Archive for  September 2014

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The Financial Times reports that banks’ attempts to sidestep the EU bonus cap could be about to go disastrously wrong just months before the 2014-15 bonus round. It’s all down to the European Banking Authority, which has finally come good on its threats to clamp down on cash allowances. If cash allowances are to be allowed, the FT reports that they will need to be i) awarded for a set period and impossible to adjust midterm without staff consent, ii) to include no forfeiture provisions if someone quits, iii) to be attached to a job rather than a person. Points i) and ii) sound like good news for bankers who’ll then be assured of receiving allowances and can switch jobs without paying them back. Point iii) sounds more dubious. – The FT says everyone with the same job title would need to receive exactly the same allowance and salary, with capped bonuses the only element of performance-related pay. Banks have three months left to devise job titles that discriminate on the basis of performance and to categorise people accordingly.

Where is Goldman Sachs hiring? If you’ve been paying attention to presentations by CEO Lloyd Blankfein and COO Gary Cohn, you’ll already know the answer: Goldman Sachs is hiring in ‘high value locations.’ Where are these high value locations? Try Salt Lake City. But more than that, try Bangalore.

Goldman has around 1,800 people in Salt Lake City. That’s a lot of staff. But that’s nothing compared to Bangalore. Goldman reportedly already has 5,400 people in the Indian city, and it’s just declared its intention to invest $200m in a new campus that can hold up to 9,000 people in total. Will Goldman be making 3,600 new Indian hires then? Maybe, but it won’t be doing so for a while – the new building won’t be finished until 2018.

A few times in the past several decades it has sounded as if big Wall Street banks were losing their hold on the graduates of the world’s most selective universities: the early 1990s, the dot-com boom and the immediate aftermath of the global financial crisis (Teach for America!). Each time the graduating class of Harvard and Yale looked as if it might decide, en masse, that it wanted to do something with its life other than work for Morgan Stanley.

Each time it turned out that it didn’t.

Silicon Valley is once again bubbling, and, in response, big Wall Street banks are raising starting salaries, and reducing the work hours of new recruits. But it’s hard to see why this time should be any different from the others.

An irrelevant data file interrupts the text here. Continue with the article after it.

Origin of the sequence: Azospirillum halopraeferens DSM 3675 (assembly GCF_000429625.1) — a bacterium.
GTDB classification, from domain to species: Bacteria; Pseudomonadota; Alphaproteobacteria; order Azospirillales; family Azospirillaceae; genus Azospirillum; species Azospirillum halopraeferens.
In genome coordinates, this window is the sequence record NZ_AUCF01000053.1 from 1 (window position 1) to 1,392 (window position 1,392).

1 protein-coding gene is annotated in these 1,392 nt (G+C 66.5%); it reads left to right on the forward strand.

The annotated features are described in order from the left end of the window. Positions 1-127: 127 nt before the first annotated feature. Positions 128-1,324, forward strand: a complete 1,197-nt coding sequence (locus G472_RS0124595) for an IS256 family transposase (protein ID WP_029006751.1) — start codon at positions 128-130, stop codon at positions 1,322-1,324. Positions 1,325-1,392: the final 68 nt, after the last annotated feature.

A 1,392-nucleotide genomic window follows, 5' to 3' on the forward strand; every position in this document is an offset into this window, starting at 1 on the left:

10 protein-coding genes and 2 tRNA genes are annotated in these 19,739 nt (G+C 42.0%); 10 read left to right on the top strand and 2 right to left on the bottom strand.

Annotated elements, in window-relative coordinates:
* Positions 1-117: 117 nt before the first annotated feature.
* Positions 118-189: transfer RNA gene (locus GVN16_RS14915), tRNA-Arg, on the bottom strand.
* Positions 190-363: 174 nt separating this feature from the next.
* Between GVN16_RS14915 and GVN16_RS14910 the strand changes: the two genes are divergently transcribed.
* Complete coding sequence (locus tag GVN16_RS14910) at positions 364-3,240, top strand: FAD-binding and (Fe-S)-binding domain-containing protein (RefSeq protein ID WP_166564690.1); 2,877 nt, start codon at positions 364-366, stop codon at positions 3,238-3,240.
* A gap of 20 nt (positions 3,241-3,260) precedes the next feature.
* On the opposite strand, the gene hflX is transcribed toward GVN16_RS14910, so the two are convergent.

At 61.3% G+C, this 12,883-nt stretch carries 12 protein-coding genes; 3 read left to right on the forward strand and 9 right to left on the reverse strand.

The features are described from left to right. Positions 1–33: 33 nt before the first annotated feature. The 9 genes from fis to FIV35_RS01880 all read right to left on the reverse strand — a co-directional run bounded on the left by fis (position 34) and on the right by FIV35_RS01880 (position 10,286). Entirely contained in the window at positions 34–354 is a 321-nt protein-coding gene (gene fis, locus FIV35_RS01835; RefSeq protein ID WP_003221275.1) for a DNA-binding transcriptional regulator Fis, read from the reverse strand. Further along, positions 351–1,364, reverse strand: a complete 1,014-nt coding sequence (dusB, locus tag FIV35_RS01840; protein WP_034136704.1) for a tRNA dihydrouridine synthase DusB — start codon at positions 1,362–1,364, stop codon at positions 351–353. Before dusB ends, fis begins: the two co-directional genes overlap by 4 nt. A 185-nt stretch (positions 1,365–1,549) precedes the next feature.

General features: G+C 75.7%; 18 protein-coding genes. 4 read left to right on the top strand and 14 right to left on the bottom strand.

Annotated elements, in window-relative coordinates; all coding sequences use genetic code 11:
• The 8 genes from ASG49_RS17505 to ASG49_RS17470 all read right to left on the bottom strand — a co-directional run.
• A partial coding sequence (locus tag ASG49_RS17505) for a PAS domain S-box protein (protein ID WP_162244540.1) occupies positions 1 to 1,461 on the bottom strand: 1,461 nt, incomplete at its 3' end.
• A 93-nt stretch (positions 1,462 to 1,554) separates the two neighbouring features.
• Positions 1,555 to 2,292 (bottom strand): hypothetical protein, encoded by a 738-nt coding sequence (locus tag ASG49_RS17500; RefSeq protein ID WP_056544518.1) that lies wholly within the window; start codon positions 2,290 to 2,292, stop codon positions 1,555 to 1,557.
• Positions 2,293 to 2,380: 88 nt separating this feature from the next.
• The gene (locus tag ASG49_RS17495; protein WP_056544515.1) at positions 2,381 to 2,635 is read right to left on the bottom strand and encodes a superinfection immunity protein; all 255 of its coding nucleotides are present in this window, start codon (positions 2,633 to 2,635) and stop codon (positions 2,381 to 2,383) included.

Technology entrepreneurship will never have the power to displace big Wall Street banks in the central nervous system of America’s youth, in part because tech entrepreneurship requires the practitioner to have an original idea, or at least to know something about computers, but also because entrepreneurship doesn’t offer the sort of people who wind up at elite universities what a lot of them obviously crave: status certainty.

“I’m going to Goldman,” is still about as close as it gets in the real world to “I’m going to Harvard,” at least for the fiercely ambitious young person who is ambitious to do nothing in particular.

The question I’ve always had about this army of young people with seemingly endless career options who wind up in finance is: What happens next to them? People like to think they have a “character,” and that this character of theirs will endure, no matter the situation. It’s not really so. People are vulnerable to the incentives of their environment, and often the best a person can do, if he wants to behave in a certain manner, is to choose carefully the environment that will go to work on his character.

One moment this herd of graduates of the nation’s best universities are young people — ambitious yes, but still young people — with young people’s ideals and hopes to live a meaningful life. The next they are essentially old people, at work gaming ratings companies, and designing securities to fail so they might make a killing off the investors they dupe into buying them, and rigging various markets at the expense of the wider society, and encouraging all sorts of people to do stuff with their capital and their companies that they never should do.

Not everyone on Wall Street does stuff that would have horrified them, had it been described to them in plain English, when they were 20. But enough do that it makes you wonder. What happens between then and now?

All occupations have hazards. An occupational hazard of the Internet columnist, for instance, is that he becomes the sort of person who says whatever he thinks will get him the most attention rather than what he thinks is true, so often that he forgets the difference.